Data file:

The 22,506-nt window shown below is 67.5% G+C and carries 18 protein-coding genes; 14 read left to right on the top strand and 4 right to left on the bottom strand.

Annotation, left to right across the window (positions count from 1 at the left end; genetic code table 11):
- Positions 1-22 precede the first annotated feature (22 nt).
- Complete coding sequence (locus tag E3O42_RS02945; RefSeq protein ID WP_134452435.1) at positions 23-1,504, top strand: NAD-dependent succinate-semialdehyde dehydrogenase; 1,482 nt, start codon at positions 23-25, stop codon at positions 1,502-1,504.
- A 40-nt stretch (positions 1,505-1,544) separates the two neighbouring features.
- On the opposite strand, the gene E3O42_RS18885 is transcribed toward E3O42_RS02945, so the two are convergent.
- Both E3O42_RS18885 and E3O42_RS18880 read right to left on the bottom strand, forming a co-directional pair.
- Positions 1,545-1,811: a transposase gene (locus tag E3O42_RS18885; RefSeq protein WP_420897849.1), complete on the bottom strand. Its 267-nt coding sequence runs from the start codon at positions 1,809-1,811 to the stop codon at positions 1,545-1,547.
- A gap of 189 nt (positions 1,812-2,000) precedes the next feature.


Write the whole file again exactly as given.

The 22,506-nt window shown below is 67.5% G+C and carries 18 protein-coding genes; 14 read left to right on the top strand and 4 right to left on the bottom strand.

Annotation, left to right across the window (positions count from 1 at the left end; genetic code table 11):
- Positions 1-22 precede the first annotated feature (22 nt).
- Complete coding sequence (locus tag E3O42_RS02945; RefSeq protein ID WP_134452435.1) at positions 23-1,504, top strand: NAD-dependent succinate-semialdehyde dehydrogenase; 1,482 nt, start codon at positions 23-25, stop codon at positions 1,502-1,504.
- A 40-nt stretch (positions 1,505-1,544) separates the two neighbouring features.
- On the opposite strand, the gene E3O42_RS18885 is transcribed toward E3O42_RS02945, so the two are convergent.
- Both E3O42_RS18885 and E3O42_RS18880 read right to left on the bottom strand, forming a co-directional pair.
- Positions 1,545-1,811: a transposase gene (locus tag E3O42_RS18885; RefSeq protein WP_420897849.1), complete on the bottom strand. Its 267-nt coding sequence runs from the start codon at positions 1,809-1,811 to the stop codon at positions 1,545-1,547.
- A gap of 189 nt (positions 1,812-2,000) precedes the next feature.